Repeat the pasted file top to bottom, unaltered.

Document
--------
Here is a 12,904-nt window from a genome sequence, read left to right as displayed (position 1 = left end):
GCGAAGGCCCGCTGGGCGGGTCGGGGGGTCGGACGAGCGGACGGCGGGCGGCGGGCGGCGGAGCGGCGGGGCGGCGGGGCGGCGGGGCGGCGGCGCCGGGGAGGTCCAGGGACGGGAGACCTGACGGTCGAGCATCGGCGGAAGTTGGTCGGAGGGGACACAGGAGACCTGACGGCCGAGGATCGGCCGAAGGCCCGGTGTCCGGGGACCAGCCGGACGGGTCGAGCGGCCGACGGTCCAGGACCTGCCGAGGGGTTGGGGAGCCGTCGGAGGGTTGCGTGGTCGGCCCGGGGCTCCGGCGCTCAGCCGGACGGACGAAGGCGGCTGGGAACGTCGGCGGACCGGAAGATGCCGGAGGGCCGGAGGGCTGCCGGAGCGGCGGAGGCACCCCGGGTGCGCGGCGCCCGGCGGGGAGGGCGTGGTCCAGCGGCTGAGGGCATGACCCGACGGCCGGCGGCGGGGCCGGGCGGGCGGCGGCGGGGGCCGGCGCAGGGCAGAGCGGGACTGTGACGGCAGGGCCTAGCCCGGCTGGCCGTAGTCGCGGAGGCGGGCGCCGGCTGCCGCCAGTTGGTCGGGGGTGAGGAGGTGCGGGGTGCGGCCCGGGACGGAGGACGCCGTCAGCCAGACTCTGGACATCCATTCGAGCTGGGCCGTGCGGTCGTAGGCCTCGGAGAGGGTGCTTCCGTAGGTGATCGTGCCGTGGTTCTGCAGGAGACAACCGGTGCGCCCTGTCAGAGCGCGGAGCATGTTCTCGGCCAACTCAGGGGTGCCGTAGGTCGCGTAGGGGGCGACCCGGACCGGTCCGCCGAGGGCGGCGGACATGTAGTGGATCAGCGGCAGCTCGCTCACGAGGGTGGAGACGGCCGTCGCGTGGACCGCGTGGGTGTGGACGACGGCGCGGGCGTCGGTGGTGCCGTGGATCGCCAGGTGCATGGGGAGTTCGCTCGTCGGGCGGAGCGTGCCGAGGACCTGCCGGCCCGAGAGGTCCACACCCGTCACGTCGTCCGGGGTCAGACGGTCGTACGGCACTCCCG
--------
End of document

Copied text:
Here is a 12,904-nt window from a genome sequence, read left to right as displayed (position 1 = left end):
GCGAAGGCCCGCTGGGCGGGTCGGGGGGTCGGACGAGCGGACGGCGGGCGGCGGGCGGCGGAGCGGCGGGGCGGCGGGGCGGCGGGGCGGCGGCGCCGGGGAGGTCCAGGGACGGGAGACCTGACGGTCGAGCATCGGCGGAAGTTGGTCGGAGGGGACACAGGAGACCTGACGGCCGAGGATCGGCCGAAGGCCCGGTGTCCGGGGACCAGCCGGACGGGTCGAGCGGCCGACGGTCCAGGACCTGCCGAGGGGTTGGGGAGCCGTCGGAGGGTTGCGTGGTCGGCCCGGGGCTCCGGCGCTCAGCCGGACGGACGAAGGCGGCTGGGAACGTCGGCGGACCGGAAGATGCCGGAGGGCCGGAGGGCTGCCGGAGCGGCGGAGGCACCCCGGGTGCGCGGCGCCCGGCGGGGAGGGCGTGGTCCAGCGGCTGAGGGCATGACCCGACGGCCGGCGGCGGGGCCGGGCGGGCGGCGGCGGGGGCCGGCGCAGGGCAGAGCGGGACTGTGACGGCAGGGCCTAGCCCGGCTGGCCGTAGTCGCGGAGGCGGGCGCCGGCTGCCGCCAGTTGGTCGGGGGTGAGGAGGTGCGGGGTGCGGCCCGGGACGGAGGACGCCGTCAGCCAGACTCTGGACATCCATTCGAGCTGGGCCGTGCGGTCGTAGGCCTCGGAGAGGGTGCTTCCGTAGGTGATCGTGCCGTGGTTCTGCAGGAGACAACCGGTGCGCCCTGTCAGAGCGCGGAGCATGTTCTCGGCCAACTCAGGGGTGCCGTAGGTCGCGTAGGGGGCGACCCGGACCGGTCCGCCGAGGGCGGCGGACATGTAGTGGATCAGCGGCAGCTCGCTCACGAGGGTGGAGACGGCCGTCGCGTGGACCGCGTGGGTGTGGACGACGGCGCGGGCGTCGGTGGTGCCGTGGATCGCCAGGTGCATGGGGAGTTCGCTCGTCGGGCGGAGCGTGCCGAGGACCTGCCGGCCCGAGAGGTCCACACCCGTCACGTCGTCCGGGGTCAGACGGTCGTACGGCACTCCCG